Olympic track cycling Individual and Team Sprint: a viewer’s guide

As GB's Jason Kenny hits the Velodrome to defend his Olympic gold, Jamie Ewbank tells us what to look out for in the team and individual events

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Britain’s track team has evolved in the four years since London: Sir Chris Hoy and Victoria Pendleton have retired, while Jess Varnish was controversially not selected for Rio. There are still plenty of familiar faces however – current World Champion Jason Kenny will be defending his 2012 gold medal in the Individual Sprint, as well as competing alongside Phillip Hindes and Callum Skinner in the Team Sprint.

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Given the simple banked oval of the track, the gearless bikes and the sheer size of a track sprinter’s thigh muscles, you would be forgiven for thinking that track sprinting is less nuanced than road cycling. But while athleticism certainly plays a significant role in track cycling, tactics will still be as important as pure power…

The Individual Sprint

The riders will qualify with a 200m flying lap that ranks them before the eliminations begin. The fastest rider is matched against the slowest, second fastest against the second slowest, until the final eight competitors will face each other in best-of-three competitions of three laps each.

This is where the tactics come into play. The rider who starts on the inside line has the best route around the track, but will be forced to lead and won’t be able to see when their opponent starts their attack. Slower riders will try to keep the pace low for as long as they can so that their faster rivals don’t have the time to get up to their top speed once the dash for the line begins.

Faster riders might try to swoop down the banked track to gain a little extra acceleration, but such moves are just as likely to be a crafty feint designed to panic their rival into attacking sooner than they want to. Sometimes riders will come to almost a complete halt, known as a track stand, in an attempt to lure their rivals through to the front or blunt their impending acceleration with a standing start.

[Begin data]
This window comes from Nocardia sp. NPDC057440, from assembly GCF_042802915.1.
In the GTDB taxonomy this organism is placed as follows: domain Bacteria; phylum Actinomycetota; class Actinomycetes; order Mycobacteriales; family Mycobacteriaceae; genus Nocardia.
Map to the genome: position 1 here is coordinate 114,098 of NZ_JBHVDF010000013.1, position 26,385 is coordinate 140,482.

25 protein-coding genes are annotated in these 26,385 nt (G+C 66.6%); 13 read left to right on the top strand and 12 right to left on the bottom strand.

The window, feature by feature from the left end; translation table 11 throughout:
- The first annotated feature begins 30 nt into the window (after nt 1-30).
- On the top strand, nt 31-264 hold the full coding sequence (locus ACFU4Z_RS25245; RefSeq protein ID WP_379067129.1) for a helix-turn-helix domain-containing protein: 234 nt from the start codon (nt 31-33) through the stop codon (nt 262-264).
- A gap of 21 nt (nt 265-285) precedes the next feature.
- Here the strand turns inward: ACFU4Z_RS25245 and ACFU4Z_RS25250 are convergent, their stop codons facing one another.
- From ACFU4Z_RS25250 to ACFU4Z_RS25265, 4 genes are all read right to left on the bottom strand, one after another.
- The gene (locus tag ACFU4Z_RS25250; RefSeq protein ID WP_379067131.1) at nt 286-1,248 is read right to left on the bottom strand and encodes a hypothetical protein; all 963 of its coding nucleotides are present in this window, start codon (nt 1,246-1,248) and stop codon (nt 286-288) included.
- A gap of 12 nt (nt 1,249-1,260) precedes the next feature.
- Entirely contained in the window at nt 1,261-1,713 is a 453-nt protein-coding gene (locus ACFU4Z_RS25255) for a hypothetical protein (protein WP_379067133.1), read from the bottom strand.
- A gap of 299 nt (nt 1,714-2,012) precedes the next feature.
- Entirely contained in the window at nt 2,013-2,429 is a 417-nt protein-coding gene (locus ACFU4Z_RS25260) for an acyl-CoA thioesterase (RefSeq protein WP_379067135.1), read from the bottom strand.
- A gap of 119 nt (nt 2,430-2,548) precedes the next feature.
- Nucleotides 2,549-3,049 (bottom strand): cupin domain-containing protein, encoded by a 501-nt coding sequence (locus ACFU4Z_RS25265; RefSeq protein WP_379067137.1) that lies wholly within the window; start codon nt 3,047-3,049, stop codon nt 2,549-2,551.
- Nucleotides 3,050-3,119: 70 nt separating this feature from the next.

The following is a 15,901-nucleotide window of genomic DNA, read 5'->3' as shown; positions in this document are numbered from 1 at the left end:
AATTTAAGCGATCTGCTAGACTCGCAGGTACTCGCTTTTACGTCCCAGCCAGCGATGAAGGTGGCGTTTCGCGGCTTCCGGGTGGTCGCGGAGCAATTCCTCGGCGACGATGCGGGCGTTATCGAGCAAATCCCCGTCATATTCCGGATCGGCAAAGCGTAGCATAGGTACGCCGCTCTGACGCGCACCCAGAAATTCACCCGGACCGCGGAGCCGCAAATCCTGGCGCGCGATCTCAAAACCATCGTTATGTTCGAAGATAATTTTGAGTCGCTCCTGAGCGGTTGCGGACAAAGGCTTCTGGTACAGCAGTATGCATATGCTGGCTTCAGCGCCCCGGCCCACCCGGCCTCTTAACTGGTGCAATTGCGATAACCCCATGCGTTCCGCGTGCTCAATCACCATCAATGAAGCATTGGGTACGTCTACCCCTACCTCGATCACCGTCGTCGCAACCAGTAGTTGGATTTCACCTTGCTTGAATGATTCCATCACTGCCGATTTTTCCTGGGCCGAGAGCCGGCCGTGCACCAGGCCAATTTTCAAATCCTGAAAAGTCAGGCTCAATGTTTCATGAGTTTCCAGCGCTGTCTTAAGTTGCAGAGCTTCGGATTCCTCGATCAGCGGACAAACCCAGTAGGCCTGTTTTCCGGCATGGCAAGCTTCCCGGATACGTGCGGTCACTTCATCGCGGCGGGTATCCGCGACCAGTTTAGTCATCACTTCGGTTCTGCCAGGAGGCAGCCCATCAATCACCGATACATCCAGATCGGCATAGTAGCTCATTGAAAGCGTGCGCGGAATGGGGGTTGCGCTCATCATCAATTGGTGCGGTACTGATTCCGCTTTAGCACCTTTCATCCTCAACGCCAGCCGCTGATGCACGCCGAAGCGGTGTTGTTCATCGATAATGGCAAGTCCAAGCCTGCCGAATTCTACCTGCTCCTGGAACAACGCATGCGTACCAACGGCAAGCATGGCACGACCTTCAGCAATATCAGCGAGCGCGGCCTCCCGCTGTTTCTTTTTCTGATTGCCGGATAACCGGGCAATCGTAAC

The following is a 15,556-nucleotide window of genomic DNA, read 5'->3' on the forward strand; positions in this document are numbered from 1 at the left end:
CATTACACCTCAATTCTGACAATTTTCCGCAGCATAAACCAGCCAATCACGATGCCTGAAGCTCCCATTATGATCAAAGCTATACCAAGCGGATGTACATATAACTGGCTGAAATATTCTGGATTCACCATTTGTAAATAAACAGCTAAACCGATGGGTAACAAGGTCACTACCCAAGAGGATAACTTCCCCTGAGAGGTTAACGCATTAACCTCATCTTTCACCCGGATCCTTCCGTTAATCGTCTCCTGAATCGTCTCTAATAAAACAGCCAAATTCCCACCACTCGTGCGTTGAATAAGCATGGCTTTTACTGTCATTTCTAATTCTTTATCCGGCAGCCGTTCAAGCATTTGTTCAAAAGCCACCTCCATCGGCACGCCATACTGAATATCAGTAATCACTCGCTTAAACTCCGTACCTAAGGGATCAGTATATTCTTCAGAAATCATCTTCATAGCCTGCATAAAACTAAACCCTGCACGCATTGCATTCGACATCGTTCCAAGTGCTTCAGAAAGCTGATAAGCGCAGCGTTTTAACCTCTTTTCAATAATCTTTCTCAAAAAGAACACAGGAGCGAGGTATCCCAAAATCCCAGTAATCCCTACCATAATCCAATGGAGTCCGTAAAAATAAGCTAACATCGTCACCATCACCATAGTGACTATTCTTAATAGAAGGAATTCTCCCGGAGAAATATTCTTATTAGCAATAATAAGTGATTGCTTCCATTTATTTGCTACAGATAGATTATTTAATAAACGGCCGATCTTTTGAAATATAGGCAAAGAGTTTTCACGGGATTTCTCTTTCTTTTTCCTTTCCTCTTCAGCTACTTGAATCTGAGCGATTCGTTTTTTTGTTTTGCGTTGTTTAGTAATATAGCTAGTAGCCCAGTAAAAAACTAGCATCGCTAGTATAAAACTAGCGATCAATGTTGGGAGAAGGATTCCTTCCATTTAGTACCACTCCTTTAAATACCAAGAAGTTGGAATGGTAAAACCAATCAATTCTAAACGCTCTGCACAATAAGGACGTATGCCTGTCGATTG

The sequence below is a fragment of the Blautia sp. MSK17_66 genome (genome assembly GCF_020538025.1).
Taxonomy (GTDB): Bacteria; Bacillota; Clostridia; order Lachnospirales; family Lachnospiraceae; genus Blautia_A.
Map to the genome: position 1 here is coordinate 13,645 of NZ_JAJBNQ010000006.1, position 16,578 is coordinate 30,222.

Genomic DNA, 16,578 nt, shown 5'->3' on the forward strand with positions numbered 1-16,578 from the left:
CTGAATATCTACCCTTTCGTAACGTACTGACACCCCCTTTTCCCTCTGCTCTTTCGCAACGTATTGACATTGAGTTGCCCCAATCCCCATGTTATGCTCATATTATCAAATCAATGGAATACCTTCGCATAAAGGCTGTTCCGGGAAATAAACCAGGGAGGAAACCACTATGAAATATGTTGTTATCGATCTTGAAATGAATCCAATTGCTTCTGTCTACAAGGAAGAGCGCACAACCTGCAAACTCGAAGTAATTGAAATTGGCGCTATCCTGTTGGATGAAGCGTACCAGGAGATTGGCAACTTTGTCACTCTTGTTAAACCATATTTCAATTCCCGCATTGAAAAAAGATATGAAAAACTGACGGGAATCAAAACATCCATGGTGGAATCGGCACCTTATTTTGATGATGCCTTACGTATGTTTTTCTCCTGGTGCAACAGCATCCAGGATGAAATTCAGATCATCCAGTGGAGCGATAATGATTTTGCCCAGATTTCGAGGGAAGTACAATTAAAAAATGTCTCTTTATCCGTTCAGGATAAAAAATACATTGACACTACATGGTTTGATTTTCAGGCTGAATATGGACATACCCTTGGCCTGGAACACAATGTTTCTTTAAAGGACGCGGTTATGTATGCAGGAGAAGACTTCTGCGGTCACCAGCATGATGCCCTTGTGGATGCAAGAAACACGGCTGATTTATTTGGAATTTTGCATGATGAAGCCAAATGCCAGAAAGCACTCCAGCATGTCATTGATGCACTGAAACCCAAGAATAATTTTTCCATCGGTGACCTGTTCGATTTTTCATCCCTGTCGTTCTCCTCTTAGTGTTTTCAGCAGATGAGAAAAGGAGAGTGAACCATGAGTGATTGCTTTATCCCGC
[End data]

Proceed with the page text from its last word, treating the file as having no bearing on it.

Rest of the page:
Amid all this cat-and-mouse riders also have to contend with the difficulty of controlling the bike on the banked track. On the straights the bike will want to drop down below the black line that marks the edge of the track, while a fast ride through the curves will see the bike trying to rise up the banking. Expert bike handling is required to prevent the inner bike from veering dangerously into the path of the outer rider, and it’s not unusual for fast riders to be disqualified because their bike control isn’t as refined as their speed.

The Team Sprint

The Team Sprint, on the other hand, is all about power. Raced over three laps, each rider takes it in turn to do a single lap at the front at the very highest speed they can manage, while their teammates follow in their slipstream. As the teams aren’t racing head to head, tactics take a back seat to strength. It’s an unforgiving event in which victory is decided by a few hundredths of a second, so there’s no chance to recover from error or ride at anything less than your desperate best.

The contenders

Among the favourites for the men’s Team Sprint are the defending champions, Team GB, the current World Champions New Zealand, and the strong German team. The women’s Team Sprint is likely to see a clash between World Champions Russia, and ever-present threats China, Australia and Germany. Team GB haven’t qualified for the women’s Team Sprint, but Britain’s former two-time World Champion Becky James will do battle in the Individual Sprint against contenders including Australia’s Anna Meares, Germany’s Kristina Vogel and World Champion Zhong Tianshi.

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The Sprint qualifiers begin on 11th August from 8pm on BBC1